Titles and Signage in the Work of Stewart Harvey and Tamar Haytayan
The two Drawers photographers whose work is on display this week are Stewart Harvey and Tamar Haytayan. Keeping with the precedent set by last week’s blog post, I am looking at the ways their images, although different, complement and parallel one another. On first look, their photography blatantly contrasts with one another. Harvey pictures American scenes, especially interactions between strangers, often in an urban environment, while Haytayan focuses on the domestic space that her son and daughter inhabit and the ways they interact with each other. Both photographers, however, use text in ways that subvert or complicate their visual narratives, such as with Harvey’s incorporation of signage and Haytayan’s use of the series title Innocence.
The photographs of Stewart Harvey, from his project Ephemeral Views, show instances of modern American life: in the tradition of Robert Frank, they show people interacting, in environments both iconic and quotidian, such as hippies dancing at Burning Man, crowds of tourists and locals walking down Bourbon Street in New Orleans, and Portlanders waving the Timbers Army banner. In the first photograph, “Bourbon Street Encounter,” from 2013, a woman in a satin outfit with a wide-brimmed, translucent hat turns away from the viewer, disproportionately large because of her proximity to the camera. Instead of her face, we see that of a man walking towards her, the sunlight over the tops of buildings illuminating him. The title leads to the question: what encounter are we witnessing? We are, of course, witnessing more than one: that between the photographer and the scene, between the two figures, between the buildings, the light, and the burgeoning crowd behind them that will dissipate in an instant. In several of Harvey’s images, text adds to this layered narrative: a sign beside the woman’s head advertises “HUGE ASS BEERS,” and restaurants list their menu offerings. Flags line the block, both American and those of many other nationalities, showing the modern urban environment as one where cultures collide and intermingle endlessly. The next image, “Photochapel Couple” from 2013, employs text to gesture at underlying meaning. It shows two figures approaching a structure that displays photographs, presumably for sale. Beside the structure, a sign reads: “PHOTOCHAPEL IS FRAGILE.” The image again manipulates perspective: the viewer’s eye is immediately drawn to the strange images stored in the object itself, disoriented to realize that they are, in fact, photographic prints on display. Though the warning of fragility relays the literal instability of the shrine-like structure, it also suggests other meanings: “chapel” points to the reliquary-like presentation of the prints themselves, but the word “fragile” complicates, and perhaps undermines, this elevated nature. This aligns with the questioning of the truth claim in Harvey’s images, through manipulations of space and proportion that subvert the supposed verisimilitude of the photographic image.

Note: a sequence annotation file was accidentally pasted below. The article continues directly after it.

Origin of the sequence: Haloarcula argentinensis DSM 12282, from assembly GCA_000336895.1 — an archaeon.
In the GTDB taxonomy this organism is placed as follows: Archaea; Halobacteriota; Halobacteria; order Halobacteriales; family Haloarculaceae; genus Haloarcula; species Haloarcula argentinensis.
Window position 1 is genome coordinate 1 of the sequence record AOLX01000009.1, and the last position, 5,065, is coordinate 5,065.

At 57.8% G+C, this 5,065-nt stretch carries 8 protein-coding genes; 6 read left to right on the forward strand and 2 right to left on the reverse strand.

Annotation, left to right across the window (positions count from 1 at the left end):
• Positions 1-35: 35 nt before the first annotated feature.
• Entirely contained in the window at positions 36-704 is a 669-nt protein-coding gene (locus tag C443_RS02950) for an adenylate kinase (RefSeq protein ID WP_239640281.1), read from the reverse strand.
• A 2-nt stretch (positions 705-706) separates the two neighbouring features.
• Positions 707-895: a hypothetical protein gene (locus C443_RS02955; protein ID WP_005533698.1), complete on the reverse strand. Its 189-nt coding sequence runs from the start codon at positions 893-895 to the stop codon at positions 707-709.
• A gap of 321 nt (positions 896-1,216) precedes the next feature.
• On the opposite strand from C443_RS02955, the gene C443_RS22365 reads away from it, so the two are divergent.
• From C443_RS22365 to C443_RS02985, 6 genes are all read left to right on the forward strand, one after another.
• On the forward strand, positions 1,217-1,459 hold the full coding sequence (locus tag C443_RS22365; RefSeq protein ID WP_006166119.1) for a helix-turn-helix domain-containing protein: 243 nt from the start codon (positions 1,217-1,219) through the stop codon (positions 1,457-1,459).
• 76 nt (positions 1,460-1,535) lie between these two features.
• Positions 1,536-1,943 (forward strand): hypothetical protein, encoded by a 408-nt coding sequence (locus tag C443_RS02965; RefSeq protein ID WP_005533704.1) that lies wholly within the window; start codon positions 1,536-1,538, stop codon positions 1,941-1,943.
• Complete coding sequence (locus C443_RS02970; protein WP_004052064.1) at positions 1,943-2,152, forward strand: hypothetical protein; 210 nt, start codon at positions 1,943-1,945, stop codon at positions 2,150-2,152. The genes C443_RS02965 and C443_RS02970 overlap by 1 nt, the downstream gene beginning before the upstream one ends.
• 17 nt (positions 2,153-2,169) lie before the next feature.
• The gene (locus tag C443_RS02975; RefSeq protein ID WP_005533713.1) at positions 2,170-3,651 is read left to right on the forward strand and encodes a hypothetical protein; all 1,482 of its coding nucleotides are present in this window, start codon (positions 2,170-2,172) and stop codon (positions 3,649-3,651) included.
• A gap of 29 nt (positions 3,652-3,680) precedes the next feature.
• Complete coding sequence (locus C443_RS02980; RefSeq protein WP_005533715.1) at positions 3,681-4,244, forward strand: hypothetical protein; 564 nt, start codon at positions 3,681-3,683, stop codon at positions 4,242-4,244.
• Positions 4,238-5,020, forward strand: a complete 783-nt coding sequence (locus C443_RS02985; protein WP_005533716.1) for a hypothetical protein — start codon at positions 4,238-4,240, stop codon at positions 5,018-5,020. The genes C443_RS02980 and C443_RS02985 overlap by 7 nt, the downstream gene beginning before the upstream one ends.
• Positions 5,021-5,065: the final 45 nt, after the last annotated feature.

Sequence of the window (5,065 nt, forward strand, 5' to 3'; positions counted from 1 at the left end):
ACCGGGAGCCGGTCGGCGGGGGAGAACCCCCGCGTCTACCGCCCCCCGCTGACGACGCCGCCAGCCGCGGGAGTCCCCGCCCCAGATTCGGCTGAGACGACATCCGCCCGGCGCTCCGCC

Though Tamar Haytayan’s images focus on the private sphere and the relationship between her daughter and son, the work also expands in meaning through text: each image is titled “Innocence,” while often picturing the darker, grittier sides of childhood. For instance, the first photograph, “Innocence 5,” from 2012, shows her daughter with a towel on her head in the kitchen, her face curled up in an indignant snarl. The foreground and background are shrouded in heavy black and the camera is slightly tilted, giving the image a disorienting, almost nightmarish quality. The literal darkness of the image, combined with the discomfort of the subject and the strange camera angle, undermines the ideal of purity, creating instead a more complex, often fearful and angry, depiction of childhood. The second image, “Innocence 1,” shows one of the artist’s children’s hands draped over the lip of the bathtub. Grit lines the fingernails, and the monochromatic nature of the print masks the color of the hand: it could be muddied with dirt, but its dismembered quality suggests something more violent. Not all of Haytayan’s photographs fixate on such darkness: one image, “Innocence 7,” pictures a hug between the two siblings, with soft, sleepy light; “Innocence 2” shows her son with sun through the window illuminating his bright eyes, giving his face a painterly, classical quality. However, the two on display this week do highlight a trend in her work to subvert traditional ideas of childhood innocence, alluding to contemporaries like Sally Mann and harkening back to pictorialists such as Julia Margaret Cameron.
Both Drawers photographers on display this week incorporate text in ways that challenge the traditional duality of text and image, integrating them through literal photographs or through titles, and thus allowing the work to expand in meaning.
- Molly Walls